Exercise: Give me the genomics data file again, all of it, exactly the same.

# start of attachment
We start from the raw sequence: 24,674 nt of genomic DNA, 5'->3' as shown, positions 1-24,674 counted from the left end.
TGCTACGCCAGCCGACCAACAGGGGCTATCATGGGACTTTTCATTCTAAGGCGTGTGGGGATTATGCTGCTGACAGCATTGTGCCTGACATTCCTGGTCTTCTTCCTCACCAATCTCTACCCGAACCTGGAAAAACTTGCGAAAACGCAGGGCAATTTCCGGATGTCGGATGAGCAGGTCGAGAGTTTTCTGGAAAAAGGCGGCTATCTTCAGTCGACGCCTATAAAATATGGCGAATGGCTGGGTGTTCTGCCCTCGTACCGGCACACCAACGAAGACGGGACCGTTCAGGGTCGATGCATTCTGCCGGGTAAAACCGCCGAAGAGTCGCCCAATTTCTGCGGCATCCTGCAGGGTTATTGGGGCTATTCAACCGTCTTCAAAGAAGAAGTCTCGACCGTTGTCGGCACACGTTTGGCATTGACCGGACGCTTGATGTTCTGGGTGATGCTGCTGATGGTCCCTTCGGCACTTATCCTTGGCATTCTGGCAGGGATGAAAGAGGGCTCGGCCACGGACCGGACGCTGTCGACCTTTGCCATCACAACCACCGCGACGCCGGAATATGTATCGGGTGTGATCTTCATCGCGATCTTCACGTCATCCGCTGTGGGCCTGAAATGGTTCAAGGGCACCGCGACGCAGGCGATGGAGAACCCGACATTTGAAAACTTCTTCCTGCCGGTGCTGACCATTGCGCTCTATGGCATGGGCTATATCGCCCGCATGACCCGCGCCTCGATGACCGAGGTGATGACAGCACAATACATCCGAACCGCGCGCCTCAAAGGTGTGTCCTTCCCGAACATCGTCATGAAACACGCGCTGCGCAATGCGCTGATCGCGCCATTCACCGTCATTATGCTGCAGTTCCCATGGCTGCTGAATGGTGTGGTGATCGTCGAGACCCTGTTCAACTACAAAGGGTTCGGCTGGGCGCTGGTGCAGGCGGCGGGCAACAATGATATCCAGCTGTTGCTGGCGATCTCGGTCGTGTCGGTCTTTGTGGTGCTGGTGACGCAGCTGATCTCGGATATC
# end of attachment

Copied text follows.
We start from the raw sequence: 24,674 nt of genomic DNA, 5'->3' as shown, positions 1-24,674 counted from the left end.
TGCTACGCCAGCCGACCAACAGGGGCTATCATGGGACTTTTCATTCTAAGGCGTGTGGGGATTATGCTGCTGACAGCATTGTGCCTGACATTCCTGGTCTTCTTCCTCACCAATCTCTACCCGAACCTGGAAAAACTTGCGAAAACGCAGGGCAATTTCCGGATGTCGGATGAGCAGGTCGAGAGTTTTCTGGAAAAAGGCGGCTATCTTCAGTCGACGCCTATAAAATATGGCGAATGGCTGGGTGTTCTGCCCTCGTACCGGCACACCAACGAAGACGGGACCGTTCAGGGTCGATGCATTCTGCCGGGTAAAACCGCCGAAGAGTCGCCCAATTTCTGCGGCATCCTGCAGGGTTATTGGGGCTATTCAACCGTCTTCAAAGAAGAAGTCTCGACCGTTGTCGGCACACGTTTGGCATTGACCGGACGCTTGATGTTCTGGGTGATGCTGCTGATGGTCCCTTCGGCACTTATCCTTGGCATTCTGGCAGGGATGAAAGAGGGCTCGGCCACGGACCGGACGCTGTCGACCTTTGCCATCACAACCACCGCGACGCCGGAATATGTATCGGGTGTGATCTTCATCGCGATCTTCACGTCATCCGCTGTGGGCCTGAAATGGTTCAAGGGCACCGCGACGCAGGCGATGGAGAACCCGACATTTGAAAACTTCTTCCTGCCGGTGCTGACCATTGCGCTCTATGGCATGGGCTATATCGCCCGCATGACCCGCGCCTCGATGACCGAGGTGATGACAGCACAATACATCCGAACCGCGCGCCTCAAAGGTGTGTCCTTCCCGAACATCGTCATGAAACACGCGCTGCGCAATGCGCTGATCGCGCCATTCACCGTCATTATGCTGCAGTTCCCATGGCTGCTGAATGGTGTGGTGATCGTCGAGACCCTGTTCAACTACAAAGGGTTCGGCTGGGCGCTGGTGCAGGCGGCGGGCAACAATGATATCCAGCTGTTGCTGGCGATCTCGGTCGTGTCGGTCTTTGTGGTGCTGGTGACGCAGCTGATCTCGGATATC